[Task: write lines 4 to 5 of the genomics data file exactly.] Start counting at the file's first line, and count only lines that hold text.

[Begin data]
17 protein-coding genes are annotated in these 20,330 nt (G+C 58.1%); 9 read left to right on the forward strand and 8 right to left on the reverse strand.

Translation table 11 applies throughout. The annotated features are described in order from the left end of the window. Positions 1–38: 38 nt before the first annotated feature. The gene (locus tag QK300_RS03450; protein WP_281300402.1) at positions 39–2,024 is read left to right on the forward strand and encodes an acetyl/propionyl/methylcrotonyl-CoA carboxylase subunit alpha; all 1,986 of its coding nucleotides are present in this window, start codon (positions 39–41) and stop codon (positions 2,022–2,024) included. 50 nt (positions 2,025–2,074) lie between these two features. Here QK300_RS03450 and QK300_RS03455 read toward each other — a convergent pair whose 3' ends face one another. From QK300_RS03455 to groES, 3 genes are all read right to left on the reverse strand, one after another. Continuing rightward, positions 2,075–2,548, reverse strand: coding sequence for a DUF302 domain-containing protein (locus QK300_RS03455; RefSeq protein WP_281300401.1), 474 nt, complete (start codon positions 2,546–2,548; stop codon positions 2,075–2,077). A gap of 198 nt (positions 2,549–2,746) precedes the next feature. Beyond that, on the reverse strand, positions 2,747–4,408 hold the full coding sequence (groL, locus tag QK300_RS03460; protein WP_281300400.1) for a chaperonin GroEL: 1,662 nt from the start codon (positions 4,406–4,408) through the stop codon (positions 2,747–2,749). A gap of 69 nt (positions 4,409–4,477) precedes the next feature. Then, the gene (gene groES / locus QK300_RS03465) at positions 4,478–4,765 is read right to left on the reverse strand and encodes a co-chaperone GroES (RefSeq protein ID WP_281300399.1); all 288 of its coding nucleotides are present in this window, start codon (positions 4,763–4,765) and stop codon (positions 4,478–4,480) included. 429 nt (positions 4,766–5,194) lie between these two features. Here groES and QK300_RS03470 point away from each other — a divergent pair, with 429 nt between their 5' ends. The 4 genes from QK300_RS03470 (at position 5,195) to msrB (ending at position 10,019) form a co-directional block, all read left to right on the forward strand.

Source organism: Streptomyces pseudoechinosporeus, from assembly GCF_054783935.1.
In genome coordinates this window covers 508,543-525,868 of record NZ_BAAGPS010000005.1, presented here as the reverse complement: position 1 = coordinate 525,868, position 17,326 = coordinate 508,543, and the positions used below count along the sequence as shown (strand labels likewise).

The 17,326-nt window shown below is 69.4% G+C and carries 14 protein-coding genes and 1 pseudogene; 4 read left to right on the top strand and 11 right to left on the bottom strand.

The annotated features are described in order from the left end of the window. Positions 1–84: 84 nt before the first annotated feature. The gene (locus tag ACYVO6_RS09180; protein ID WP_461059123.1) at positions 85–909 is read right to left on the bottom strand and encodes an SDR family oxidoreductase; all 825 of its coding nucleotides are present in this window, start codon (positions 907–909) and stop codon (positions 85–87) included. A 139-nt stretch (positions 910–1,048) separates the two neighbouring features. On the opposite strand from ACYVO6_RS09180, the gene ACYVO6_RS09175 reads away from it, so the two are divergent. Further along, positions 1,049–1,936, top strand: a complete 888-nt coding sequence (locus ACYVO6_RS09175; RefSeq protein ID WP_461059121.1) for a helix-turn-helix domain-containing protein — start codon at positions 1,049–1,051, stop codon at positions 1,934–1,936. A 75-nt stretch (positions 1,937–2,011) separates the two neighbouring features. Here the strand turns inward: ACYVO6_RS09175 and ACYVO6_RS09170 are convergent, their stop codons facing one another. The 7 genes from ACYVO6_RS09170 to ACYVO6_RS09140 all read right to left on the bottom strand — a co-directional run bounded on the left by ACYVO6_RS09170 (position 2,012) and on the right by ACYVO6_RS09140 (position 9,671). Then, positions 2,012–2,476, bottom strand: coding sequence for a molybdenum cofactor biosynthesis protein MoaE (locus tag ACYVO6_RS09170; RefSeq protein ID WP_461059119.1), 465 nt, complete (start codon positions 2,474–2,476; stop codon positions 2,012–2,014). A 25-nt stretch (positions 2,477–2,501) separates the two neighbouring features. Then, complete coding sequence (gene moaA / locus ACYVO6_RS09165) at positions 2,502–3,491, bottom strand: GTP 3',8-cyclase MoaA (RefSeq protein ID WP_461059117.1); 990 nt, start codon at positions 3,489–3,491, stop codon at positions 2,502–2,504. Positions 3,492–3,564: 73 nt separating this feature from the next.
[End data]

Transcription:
In genome coordinates this window covers 508,543-525,868 of record NZ_BAAGPS010000005.1, presented here as the reverse complement: position 1 = coordinate 525,868, position 17,326 = coordinate 508,543, and the positions used below count along the sequence as shown (strand labels likewise).

The 17,326-nt window shown below is 69.4% G+C and carries 14 protein-coding genes and 1 pseudogene; 4 read left to right on the top strand and 11 right to left on the bottom strand.